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Assessing recent increases in cash demand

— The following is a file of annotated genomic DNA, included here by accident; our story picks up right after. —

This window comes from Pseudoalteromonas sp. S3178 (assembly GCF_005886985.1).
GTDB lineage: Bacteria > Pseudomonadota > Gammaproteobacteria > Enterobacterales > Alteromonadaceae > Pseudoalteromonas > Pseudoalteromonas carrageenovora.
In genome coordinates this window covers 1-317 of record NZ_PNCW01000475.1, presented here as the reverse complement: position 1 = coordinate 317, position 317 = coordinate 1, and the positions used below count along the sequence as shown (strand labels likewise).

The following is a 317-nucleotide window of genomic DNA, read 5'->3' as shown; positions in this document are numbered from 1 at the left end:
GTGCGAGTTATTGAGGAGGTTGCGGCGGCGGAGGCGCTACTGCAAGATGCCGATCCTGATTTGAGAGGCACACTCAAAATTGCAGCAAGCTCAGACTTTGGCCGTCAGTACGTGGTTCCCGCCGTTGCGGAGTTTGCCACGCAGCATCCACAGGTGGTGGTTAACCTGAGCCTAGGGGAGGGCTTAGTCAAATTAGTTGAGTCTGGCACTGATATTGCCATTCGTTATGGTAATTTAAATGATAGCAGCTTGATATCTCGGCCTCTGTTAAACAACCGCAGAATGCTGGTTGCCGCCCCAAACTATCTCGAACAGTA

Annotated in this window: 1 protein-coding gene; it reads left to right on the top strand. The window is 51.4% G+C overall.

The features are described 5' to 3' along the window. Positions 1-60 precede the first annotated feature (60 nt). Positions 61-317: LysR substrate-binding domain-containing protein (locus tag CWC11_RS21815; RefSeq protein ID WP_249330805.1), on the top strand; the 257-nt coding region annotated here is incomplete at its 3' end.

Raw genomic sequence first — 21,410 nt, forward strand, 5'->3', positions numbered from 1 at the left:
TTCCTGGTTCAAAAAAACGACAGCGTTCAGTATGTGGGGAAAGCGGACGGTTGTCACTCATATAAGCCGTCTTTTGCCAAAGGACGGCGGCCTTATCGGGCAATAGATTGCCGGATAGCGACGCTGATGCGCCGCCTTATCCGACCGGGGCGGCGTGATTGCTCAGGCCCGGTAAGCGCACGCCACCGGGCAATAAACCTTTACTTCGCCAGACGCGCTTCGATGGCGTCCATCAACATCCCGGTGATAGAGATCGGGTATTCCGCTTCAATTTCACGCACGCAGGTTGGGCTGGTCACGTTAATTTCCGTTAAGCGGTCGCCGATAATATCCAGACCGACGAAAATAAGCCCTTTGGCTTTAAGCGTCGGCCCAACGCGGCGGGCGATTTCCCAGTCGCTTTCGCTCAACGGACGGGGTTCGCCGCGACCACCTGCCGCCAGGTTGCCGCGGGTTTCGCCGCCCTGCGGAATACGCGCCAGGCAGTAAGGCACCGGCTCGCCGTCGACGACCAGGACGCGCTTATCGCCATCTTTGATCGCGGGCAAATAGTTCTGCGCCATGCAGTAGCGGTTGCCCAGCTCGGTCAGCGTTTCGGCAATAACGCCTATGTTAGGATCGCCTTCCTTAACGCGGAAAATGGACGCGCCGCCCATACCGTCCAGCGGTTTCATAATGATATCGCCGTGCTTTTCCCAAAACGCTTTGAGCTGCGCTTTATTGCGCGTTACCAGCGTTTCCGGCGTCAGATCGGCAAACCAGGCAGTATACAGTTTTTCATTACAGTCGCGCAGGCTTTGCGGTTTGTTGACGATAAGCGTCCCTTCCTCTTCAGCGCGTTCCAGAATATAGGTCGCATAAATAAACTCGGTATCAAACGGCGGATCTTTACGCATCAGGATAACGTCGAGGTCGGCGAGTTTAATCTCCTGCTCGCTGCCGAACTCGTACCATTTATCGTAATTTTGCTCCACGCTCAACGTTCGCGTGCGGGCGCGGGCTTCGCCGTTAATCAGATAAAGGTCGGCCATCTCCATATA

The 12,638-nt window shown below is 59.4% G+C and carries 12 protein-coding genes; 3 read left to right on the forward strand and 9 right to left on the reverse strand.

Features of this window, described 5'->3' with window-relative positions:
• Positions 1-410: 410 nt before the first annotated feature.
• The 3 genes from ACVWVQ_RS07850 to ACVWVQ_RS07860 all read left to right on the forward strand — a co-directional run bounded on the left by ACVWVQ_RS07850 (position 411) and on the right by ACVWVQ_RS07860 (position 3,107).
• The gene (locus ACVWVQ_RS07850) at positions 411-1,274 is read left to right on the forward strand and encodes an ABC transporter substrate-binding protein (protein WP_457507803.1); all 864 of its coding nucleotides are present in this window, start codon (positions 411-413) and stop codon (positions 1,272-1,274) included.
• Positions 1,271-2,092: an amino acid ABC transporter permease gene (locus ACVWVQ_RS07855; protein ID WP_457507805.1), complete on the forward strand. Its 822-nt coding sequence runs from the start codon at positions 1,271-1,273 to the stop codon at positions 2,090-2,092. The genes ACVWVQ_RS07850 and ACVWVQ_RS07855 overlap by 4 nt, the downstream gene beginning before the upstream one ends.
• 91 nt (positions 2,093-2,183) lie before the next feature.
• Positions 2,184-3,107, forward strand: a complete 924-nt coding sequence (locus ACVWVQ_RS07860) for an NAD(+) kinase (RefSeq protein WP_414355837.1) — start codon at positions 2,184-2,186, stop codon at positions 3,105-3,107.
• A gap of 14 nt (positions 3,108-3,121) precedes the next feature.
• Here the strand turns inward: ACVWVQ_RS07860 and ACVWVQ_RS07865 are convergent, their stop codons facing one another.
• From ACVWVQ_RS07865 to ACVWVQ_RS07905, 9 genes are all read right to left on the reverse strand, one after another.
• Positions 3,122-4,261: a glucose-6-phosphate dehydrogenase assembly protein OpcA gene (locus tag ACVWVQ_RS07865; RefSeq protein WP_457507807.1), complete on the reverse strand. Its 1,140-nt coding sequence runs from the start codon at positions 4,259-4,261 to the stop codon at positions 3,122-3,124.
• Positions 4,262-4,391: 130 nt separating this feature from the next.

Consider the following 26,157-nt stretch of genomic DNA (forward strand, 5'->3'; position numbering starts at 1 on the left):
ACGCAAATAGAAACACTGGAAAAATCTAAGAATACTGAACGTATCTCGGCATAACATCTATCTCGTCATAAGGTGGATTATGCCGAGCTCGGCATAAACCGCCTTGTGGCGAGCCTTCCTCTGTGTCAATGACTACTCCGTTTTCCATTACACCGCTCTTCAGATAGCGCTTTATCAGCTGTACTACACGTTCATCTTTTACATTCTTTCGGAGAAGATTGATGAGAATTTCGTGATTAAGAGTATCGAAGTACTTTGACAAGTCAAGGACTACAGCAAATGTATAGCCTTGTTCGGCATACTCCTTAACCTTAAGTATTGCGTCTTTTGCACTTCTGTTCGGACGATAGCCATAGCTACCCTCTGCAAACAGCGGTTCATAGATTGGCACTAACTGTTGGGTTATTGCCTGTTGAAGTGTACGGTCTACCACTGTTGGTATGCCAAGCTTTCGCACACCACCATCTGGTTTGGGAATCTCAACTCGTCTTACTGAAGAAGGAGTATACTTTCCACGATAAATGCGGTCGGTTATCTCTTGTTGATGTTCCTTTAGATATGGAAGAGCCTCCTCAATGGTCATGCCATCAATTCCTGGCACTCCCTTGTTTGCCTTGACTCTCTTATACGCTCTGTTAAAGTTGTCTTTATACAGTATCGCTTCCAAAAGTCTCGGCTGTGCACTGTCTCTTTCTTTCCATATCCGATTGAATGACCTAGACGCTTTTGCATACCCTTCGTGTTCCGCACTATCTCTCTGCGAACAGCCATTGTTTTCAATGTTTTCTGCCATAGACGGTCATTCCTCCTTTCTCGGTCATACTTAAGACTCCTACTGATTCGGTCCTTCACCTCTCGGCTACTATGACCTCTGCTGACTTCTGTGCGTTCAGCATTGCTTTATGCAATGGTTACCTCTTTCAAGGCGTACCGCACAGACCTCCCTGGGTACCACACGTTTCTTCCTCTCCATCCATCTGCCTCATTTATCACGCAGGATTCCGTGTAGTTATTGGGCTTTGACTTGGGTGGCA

Contrary to predictions that demand for cash will decline with the increased availability and use of non-cash payment means, currency demand has increased in the Euro area and the US over the past 15 years. Against this background, this short article summarizes recent findings from Jobst and Stix (2017), who provide a discussion of trends in currency demand, and presents additional descriptive evidence. In a first step, currency demand over a longer period is analyzed for the USA, Germany and the Euro area. This is helpful for understanding and assessing recent trends. In a second step, evidence from 70 economies is analyzed for the period from 2001 to 2014. This broader perspective informs us about the development for currencies that do not circulate internationally. Our descriptive account provides several insights: (i) Recent increases for the euro and the US dollar are strong even if seen over a 100 year horizon. (ii) Over the period from 2001 to 2014 currency demand has increased in many economies. (iii) In economies where currency demand increased, the increase typically happened after the start of the economic and financial crisis of 2007/08. What are the drivers of recent increases in currency demand? Jobst and Stix (2017) estimate panel money demand models, accounting for changes in GDP, interest rates and shadow economic activities. In economies with high GDP, a substantial share of the increase cannot be explained by changes in interest rates or in the size of the shadow economy. We conjecture that the unexplained component is related to increased hoarding.
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